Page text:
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Early-Onset Alzheimer's Disease Symptoms Delayed by Rare Gene Variant

NEW YORK – Members of an international research team have discovered a protective genetic variant that appears to stave off the onset of cognitive symptoms in an individual carrying a risk variant for early-onset Alzheimer's disease.

"We have characterized about 1,200 individuals carrying the presenilin 1 (PSEN1) E280A mutation from the world's largest known kindred with autosomal dominant Alzheimer's disease (ADAD)," co-senior and co-corresponding authors Joseph Arboleda-Velasquez and Yakeel Quiroz, researchers with Mass General Brigham, and Diego Sepulveda-Falla, an investigator at University Medical Center Hamburg-Eppendorf in Germany, and their colleagues wrote in Nature Medicine on Monday, noting that a "genetic variant in a case protected from ADAD suggests a role for RELN signaling in resilience to dementia."

For their study, the researchers focused on a male patient who remained free of cognitive impairment until the age of 67 years, despite carrying the PSEN1 E280A mutation, which has been implicated in an early-onset form of AD that typically includes cognitive symptoms arising at age 43 to 45 and progression to dementia by the age of 49.

The individual did eventually develop dementia, the team explained, but not until he had reached age 72 — much later than the onset of similar symptoms in most PSEN1 E280A mutation carriers. The symptoms progressed in the following year, and he died of aspiration pneumonia at 74.

Using a combination of clinical profiles, neuropathology and neuroimaging studies, exome sequencing, whole-genome sequencing, and single-cell RNA sequencing, the investigators narrowed in on a rare variant in RELN, a gene encoding the reelin signaling protein.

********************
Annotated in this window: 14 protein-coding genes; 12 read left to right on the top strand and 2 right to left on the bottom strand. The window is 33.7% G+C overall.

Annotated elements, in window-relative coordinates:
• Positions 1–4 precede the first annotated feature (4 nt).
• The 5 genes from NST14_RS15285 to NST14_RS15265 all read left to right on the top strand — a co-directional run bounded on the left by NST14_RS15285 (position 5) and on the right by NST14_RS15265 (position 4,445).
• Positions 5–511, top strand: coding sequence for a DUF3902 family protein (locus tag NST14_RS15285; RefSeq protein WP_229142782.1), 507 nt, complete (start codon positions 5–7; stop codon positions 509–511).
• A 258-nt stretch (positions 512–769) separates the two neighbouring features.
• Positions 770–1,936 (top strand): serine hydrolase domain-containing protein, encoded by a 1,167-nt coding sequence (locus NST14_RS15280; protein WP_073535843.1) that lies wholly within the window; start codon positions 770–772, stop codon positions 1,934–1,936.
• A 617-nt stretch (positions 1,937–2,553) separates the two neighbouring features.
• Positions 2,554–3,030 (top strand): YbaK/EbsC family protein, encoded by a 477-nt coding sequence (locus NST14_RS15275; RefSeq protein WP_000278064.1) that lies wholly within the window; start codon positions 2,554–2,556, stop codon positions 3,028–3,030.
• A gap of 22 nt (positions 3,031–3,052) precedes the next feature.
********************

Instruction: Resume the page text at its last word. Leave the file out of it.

The variant, dubbed COLBOS based on its discovery in the Mass General Colombia-Boston biomarker study, appeared to delay cognitive symptoms in a RELN-COLBOS heterozygous Colombian individual. Based on neuroimaging, the man had high levels of tau protein "tangles" and amyloid-beta plaque in the brain at the age of 73, the team reported, but lower-than-expected tau tangles in a memory-related part of the brain called the entorhinal cortex.

Prior analyses on the same extended family had led to another rare protective variant, known as the Christchurch (ch) variant, which falls in the APOE3 gene. In particular, a woman from the ADAD cohort with an early-onset AD-linked PSEN1 E280A mutation who carried two copies of the APOE3ch variant remained free of mild cognitive impairment until her late 70s.

"Extreme protection against the most aggressive form of Alzheimer's is very rare, so the Christchurch and COLBOS cases are extraordinary," Arboleda-Velasquez said in an email, adding that "the COLBOS case shows it's possible to remain cognitively unimpaired in the face of high amyloid and tau burden."

There have been relatively few studies focused on variants that protect against, or delay, AD symptoms, Arboleda-Velasquez explained, prompting the investigators to take a closer look at the genetic, neurological, and clinical features for individuals with outlying AD trajectories.

"Extraordinary cases like this one illustrate how individuals and extended families with Alzheimer's disease can help advance our understanding of the disease and open new avenues for discovery," Quiroz said in a statement.

When they looked more closely at the RELN-COLBOS variant through follow-up analyses and mouse model experiments, the researchers found that homozygous versions appeared to boost the activity of reelin and downstream proteins, while diminishing tau phosphorylation — insights that may ultimately help in tracking down protective pathways that might be exploited to develop new AD treatments.

Arboleda-Velasquez and coauthor Leo Kim, a researcher with Mass Eye and Ear and Harvard Medical School, are cofounders of a firm called Epoch Biotech, which is developing new AD therapies based on factors offering protection in clinical cases.

"Regulation of this RELN-protective pathway, particularly in the [entorhinal cortex], may have a profound therapeutic impact on the resistance to tau pathology and neurodegeneration, and resilience against cognitive decline and dementia in AD," the authors suggested.